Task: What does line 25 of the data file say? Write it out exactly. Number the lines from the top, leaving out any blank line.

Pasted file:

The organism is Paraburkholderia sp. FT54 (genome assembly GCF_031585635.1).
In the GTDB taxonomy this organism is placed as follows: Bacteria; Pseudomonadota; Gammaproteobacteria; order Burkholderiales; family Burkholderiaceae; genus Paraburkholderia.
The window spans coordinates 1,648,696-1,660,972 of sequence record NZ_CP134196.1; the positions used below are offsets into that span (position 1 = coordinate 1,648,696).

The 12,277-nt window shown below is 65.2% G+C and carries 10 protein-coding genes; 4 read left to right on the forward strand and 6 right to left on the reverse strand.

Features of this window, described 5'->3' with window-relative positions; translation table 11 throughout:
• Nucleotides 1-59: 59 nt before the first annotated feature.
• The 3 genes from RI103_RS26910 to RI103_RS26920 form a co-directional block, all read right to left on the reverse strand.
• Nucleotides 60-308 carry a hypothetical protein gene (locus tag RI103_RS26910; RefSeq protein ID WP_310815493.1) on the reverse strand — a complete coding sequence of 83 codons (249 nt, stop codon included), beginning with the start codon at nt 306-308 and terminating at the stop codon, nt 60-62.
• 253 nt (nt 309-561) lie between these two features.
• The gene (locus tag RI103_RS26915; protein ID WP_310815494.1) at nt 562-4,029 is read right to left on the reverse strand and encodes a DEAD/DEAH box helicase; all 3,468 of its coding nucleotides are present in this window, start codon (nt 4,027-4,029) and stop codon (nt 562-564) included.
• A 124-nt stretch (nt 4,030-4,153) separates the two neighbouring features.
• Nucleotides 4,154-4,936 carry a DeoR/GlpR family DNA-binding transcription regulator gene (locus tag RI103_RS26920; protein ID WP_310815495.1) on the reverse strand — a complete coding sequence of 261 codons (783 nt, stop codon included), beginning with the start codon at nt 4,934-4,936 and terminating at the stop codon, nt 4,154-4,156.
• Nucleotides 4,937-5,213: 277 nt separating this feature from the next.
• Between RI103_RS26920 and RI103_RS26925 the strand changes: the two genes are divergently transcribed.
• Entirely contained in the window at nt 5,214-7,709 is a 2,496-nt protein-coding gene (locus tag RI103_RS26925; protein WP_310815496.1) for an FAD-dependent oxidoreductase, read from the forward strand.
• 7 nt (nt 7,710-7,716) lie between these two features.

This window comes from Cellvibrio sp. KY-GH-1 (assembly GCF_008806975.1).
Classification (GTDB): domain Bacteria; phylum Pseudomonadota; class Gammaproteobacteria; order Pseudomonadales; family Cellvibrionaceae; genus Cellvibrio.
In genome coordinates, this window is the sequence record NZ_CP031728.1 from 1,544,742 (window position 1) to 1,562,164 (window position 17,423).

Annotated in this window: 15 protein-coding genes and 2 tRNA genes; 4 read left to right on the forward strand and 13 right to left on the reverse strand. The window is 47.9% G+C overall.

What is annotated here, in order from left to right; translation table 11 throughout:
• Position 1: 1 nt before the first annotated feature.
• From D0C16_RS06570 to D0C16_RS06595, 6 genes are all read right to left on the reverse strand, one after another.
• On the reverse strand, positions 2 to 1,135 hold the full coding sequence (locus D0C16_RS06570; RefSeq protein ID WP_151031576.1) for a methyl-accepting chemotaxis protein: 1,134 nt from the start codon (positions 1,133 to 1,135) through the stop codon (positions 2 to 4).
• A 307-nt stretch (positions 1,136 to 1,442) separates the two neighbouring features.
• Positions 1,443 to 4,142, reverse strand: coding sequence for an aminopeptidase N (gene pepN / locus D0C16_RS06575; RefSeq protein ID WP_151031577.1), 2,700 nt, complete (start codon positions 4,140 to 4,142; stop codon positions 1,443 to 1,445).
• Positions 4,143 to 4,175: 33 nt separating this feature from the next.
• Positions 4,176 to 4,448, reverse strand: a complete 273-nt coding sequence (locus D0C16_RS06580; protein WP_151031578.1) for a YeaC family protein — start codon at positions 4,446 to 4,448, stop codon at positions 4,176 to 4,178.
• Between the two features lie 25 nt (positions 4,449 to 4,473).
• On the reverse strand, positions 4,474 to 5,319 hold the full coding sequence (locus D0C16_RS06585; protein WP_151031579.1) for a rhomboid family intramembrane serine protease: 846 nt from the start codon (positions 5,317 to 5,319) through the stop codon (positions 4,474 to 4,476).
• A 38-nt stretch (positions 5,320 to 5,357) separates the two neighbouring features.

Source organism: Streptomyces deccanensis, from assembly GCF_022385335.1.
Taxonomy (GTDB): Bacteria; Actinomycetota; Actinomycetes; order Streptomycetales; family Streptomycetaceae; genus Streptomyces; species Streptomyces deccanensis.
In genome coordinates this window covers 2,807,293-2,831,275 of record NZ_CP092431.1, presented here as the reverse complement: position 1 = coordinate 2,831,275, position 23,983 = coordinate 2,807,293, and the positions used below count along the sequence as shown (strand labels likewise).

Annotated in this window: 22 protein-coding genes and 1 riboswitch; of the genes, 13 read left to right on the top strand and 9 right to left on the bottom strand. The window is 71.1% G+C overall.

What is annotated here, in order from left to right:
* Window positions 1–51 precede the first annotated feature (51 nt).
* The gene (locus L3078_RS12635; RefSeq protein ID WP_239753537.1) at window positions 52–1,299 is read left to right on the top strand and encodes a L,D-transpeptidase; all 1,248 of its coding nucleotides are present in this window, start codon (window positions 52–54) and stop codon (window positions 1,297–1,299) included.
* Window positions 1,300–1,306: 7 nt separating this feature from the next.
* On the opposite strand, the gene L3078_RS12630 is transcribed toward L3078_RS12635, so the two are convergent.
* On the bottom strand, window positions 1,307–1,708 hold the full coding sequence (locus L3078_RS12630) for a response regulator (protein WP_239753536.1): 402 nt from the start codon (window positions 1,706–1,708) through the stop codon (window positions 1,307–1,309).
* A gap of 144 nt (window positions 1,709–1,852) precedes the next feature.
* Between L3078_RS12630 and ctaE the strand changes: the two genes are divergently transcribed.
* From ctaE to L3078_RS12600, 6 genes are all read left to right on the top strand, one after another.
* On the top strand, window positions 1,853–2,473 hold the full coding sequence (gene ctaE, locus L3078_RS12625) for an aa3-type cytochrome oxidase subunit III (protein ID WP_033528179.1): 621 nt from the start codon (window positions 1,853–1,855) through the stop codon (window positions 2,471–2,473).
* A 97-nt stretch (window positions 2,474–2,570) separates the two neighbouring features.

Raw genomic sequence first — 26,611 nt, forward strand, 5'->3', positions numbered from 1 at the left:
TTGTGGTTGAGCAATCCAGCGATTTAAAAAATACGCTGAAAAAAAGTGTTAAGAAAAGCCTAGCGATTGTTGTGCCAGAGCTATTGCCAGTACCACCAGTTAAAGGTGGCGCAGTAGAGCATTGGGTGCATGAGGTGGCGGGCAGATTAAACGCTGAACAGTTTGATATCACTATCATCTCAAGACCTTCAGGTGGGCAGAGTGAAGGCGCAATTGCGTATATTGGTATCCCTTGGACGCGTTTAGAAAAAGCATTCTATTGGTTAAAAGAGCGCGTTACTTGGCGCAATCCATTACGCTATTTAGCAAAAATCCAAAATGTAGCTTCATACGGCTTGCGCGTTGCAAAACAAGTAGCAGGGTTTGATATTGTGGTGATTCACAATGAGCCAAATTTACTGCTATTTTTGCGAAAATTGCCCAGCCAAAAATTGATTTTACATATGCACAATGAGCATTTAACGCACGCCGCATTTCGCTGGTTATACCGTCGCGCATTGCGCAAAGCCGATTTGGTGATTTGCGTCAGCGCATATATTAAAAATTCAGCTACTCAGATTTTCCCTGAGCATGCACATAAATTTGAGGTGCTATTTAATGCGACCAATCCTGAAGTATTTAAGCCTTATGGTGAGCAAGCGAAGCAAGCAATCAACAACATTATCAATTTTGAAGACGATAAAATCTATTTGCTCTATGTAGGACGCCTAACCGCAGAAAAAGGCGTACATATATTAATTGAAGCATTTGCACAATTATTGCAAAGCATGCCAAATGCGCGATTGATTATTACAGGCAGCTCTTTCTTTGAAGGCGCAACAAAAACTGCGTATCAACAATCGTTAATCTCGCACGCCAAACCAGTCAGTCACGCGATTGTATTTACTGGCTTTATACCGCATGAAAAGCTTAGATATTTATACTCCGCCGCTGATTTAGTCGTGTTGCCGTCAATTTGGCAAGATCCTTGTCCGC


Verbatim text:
• A 307-nt stretch (positions 1,136 to 1,442) separates the two neighbouring features.